Wednesday, October 29, 2008

Henry Rosenfeld - Designer for the Budget Minded

Henry Rosenfeld started his career as a shipping clerk in Manhattan's garment district. He worked his way up the ladder at Bedford Dress, Inc. before striking out on his own in 1942.

The war years were a difficult time for the garment industry due to government restrictions on fabrics and designs. Rosenfeld had contracted to buy fabrics for his line just before the OPA (Office of Price Administration) was preparing to set ceiling prices on fabrics to control inflation and help the war effort. Many garment manufacturers cancelled contracts to purchase fabrics in order to take advantage of the new, lower prices. But Rosenfeld was smart. He honored all of his contracts at the agreed-upon prices that were set before the ceilings went into effect. In later years, when fabric shortages affected the industry, grateful fabric manufacturers gave Rosenfeld first choice.


Elizabeth Hilt was the designer for Henry Rosenfeld, which was a budget label, with dresses ranging from $10.95 - $19.95 in 1946 ($121 - $221 today). Yet the dresses were well cut and simply tailored, which gave them an expensive look. In 1945, Rosenfeld grossed $8,000,000 on sales of 2,000,000 dresses to 12,000 stores.

One of those stores was Lord & Taylor, which featured a Henry Rosenfeld dress in this ad for Glamour magazine in November 1949. This dress was sold in Lord & Taylor's Budget Shops for $17.95 ($163 today). Fashioned of rayon lamé in silver, gold, or gun-metal grey, it has a velvet sash at the waist.

Thank you to Rosenfeld's nephew for pointing out these photos that were featured in a Life magazine article about the designer and his company in 1951.


fuzzylizzie said...

Great bio, Jody. I think these "unknown" designers are so interesting and fun to research.

Ciabel said...

Hi! I'm new to the American flea market experience. Got this great classic black leather bag (for $35 at the Brooklyn Flea) with a geometric patterned clasp and gold scalloped chain shoulder strap , and inside there's a logo that says rosenfeld. Do you think it's by Henry Rosenfeld? Did he do bags as well?

lshadoff said...

Henry Rosenfeld was my uncle (my mother's brother). As a teenager I worked Summers for him in New York City (498 7-th Ave) during the 1950s.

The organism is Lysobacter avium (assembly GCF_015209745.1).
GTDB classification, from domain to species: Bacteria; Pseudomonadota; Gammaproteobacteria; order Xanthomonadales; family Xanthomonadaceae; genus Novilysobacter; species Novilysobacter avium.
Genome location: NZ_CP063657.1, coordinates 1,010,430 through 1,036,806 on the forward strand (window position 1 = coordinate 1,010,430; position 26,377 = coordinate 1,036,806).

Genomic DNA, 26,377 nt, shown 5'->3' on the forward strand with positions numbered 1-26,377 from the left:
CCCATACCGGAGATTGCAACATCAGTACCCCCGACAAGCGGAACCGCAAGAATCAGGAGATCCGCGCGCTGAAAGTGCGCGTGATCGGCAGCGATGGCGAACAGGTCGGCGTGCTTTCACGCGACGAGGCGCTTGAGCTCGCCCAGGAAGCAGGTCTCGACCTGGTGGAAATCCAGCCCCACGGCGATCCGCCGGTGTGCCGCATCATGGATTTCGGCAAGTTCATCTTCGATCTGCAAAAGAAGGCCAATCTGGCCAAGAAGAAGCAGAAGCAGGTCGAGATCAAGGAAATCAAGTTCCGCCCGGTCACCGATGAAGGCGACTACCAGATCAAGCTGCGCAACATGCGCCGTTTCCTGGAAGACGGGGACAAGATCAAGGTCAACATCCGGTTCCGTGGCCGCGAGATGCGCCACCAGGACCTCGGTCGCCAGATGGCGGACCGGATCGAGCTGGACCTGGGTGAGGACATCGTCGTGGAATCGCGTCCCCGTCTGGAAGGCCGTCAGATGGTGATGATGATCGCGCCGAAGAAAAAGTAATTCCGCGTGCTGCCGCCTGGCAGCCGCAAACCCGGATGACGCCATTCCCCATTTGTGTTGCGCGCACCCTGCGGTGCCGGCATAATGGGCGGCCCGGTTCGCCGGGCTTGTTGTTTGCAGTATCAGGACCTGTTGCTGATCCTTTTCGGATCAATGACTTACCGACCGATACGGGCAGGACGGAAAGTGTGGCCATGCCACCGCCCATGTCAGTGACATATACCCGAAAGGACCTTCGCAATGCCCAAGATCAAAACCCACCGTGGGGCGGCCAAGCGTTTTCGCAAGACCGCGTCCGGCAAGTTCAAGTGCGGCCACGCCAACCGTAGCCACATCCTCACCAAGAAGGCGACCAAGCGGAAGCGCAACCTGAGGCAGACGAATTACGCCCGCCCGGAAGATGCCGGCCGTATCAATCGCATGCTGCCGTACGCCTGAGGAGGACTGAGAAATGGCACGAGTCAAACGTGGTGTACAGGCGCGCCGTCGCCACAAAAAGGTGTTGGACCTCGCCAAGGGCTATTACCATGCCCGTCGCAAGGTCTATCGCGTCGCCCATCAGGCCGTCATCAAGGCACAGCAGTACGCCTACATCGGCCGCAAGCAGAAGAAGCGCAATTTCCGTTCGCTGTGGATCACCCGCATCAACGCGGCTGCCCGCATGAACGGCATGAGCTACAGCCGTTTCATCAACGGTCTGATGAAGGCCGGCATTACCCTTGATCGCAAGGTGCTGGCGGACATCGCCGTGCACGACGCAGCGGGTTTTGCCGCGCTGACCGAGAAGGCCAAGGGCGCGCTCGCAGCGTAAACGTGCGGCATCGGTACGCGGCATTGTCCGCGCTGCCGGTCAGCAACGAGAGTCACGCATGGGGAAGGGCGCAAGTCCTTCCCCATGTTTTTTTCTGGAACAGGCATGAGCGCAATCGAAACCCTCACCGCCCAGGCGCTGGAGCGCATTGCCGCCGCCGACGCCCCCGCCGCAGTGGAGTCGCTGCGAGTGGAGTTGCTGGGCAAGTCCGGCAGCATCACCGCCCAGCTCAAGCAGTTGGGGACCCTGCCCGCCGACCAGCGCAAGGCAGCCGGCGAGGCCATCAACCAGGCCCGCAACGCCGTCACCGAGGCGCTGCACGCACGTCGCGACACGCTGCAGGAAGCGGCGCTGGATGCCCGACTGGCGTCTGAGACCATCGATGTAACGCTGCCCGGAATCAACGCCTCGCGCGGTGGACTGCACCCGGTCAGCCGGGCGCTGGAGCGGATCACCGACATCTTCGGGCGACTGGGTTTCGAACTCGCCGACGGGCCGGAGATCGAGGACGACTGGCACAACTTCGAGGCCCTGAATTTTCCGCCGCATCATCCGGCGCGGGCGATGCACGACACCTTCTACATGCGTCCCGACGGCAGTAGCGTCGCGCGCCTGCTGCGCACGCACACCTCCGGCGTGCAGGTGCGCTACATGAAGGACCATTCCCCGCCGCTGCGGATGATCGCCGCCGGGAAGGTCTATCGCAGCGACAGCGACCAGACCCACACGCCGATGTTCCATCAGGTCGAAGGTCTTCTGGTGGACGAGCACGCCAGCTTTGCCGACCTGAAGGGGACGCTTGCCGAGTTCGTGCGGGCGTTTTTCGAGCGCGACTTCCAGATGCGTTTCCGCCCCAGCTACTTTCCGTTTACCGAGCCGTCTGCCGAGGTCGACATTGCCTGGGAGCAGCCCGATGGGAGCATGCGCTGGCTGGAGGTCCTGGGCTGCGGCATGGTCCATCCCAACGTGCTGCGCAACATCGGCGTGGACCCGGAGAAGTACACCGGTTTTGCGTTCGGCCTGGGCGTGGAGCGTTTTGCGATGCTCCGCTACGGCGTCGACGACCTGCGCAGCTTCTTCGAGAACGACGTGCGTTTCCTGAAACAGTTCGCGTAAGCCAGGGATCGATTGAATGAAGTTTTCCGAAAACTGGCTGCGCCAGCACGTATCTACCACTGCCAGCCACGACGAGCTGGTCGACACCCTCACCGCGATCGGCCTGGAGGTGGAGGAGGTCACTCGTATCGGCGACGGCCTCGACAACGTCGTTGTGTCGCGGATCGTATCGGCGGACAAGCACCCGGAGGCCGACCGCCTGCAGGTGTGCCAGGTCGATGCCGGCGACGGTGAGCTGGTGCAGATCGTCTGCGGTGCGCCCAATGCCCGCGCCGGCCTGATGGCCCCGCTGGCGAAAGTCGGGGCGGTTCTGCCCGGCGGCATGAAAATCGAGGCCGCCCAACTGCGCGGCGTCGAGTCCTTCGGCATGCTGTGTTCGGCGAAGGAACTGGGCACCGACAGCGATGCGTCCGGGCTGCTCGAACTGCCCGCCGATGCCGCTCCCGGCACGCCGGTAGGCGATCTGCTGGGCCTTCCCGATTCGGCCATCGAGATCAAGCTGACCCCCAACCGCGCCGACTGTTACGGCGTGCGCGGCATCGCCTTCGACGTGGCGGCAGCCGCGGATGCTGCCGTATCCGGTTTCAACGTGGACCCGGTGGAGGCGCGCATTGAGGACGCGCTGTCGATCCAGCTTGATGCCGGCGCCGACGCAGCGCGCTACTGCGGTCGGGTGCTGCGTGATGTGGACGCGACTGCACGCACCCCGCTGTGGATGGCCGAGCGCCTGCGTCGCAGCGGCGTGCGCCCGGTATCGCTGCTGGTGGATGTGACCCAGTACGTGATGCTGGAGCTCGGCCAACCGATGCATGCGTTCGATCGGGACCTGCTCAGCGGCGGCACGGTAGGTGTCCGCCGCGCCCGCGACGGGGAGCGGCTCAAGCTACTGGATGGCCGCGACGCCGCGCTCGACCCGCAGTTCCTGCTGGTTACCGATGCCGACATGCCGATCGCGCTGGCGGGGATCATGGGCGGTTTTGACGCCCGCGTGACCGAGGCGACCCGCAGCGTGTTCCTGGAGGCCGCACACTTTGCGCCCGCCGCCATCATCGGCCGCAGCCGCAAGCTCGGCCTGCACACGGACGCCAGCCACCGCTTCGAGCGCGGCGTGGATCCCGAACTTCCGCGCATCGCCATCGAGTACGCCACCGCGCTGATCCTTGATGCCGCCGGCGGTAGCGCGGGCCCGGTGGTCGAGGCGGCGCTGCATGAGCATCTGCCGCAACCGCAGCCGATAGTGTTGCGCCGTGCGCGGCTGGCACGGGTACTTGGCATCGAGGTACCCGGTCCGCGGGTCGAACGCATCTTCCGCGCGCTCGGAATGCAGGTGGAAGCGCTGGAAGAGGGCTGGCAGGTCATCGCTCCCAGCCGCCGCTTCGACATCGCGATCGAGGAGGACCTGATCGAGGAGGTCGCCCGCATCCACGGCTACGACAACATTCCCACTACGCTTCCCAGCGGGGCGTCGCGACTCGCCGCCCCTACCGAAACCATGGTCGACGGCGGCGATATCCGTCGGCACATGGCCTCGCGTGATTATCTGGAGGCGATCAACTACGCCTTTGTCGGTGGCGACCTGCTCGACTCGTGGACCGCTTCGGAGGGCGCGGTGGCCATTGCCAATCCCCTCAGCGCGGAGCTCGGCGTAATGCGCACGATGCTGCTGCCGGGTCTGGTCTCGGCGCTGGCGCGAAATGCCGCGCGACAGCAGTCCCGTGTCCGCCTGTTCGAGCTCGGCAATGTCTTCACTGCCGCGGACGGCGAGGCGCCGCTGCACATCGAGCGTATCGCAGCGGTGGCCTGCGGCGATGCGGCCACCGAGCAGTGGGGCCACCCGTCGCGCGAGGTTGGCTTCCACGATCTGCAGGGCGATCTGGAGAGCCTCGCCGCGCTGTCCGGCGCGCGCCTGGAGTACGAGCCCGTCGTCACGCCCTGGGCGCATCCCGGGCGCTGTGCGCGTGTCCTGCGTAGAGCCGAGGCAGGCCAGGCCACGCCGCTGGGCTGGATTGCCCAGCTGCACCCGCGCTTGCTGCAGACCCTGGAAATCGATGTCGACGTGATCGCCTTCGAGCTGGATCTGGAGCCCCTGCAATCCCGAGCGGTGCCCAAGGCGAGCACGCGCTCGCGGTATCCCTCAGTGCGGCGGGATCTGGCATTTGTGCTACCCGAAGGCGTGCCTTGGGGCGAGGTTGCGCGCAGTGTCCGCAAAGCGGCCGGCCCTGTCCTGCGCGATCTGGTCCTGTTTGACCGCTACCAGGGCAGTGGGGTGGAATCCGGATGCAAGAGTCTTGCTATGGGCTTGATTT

There was a Life article about him. The pictures from it are here:

Barb said...

Henry Rosenfeld is my first cousin once removed (my grandfather and his mother were brother and sister). I never met him but learned about him and his legacy as I grew up. I think his dresses are simply beautiful. If I were small enough, I'd wear them today!

Couture Allure Vintage Fashion said...

Thanks for posting here Ishadoff and Barb! It's always nice to "meet" relatives of the designers I admire today. I've added a link in to the pictures from Life Ishadoff. Thanks for pointing them out!

Blythe Hopes Vintage said...

I actually came a cross one of his dresses last week while hunting - it's fabulous and I'll be listing it soon.

Thanks for the info Couture Allure :)

Anonymous said...

I have just bought a Mr. Henry dress and would like to know when this company stopped trading. Thanks

Anonymous said...

Hello. I bought a black duffel bag and it appears to kinda look vintage, light weigh duffel bag but well made, has a black logo on the front that has an embossed YSL and the zipper pull is the same stamped YSL engraved. And there is a tag inside the bag that says "Made expressly for" Henry Rosenfeld. Now my question is this, is this bag made by YSL (Yves Saint Lauren) same maker of the OPIUM parfume? I appreciate if somebody can help me with this. Thank you.

kherbaugh said...

I am currently researching fabrics made by the Associated American Artists from 1952-1956. Henry Rosenfeld was one of the designers that used the fabrics. Isadoff, you mentioned your worked for him in the 1950s. Do you remember these fabrics. Any chance we could talk. Karen, curator, American Textile History Museum

J J said...

Thanks for this post. I'm reading a profile of him in the 1.7.50 issue of the New Yorker; he sounds like a fascinating (if single-minded), good-hearted, and incredibly astute person. And the few Rosenfeld dresses I've seen online are beautiful -- as you noted, the simplicity and tailoring make all the difference. Thanks again.

Post a Comment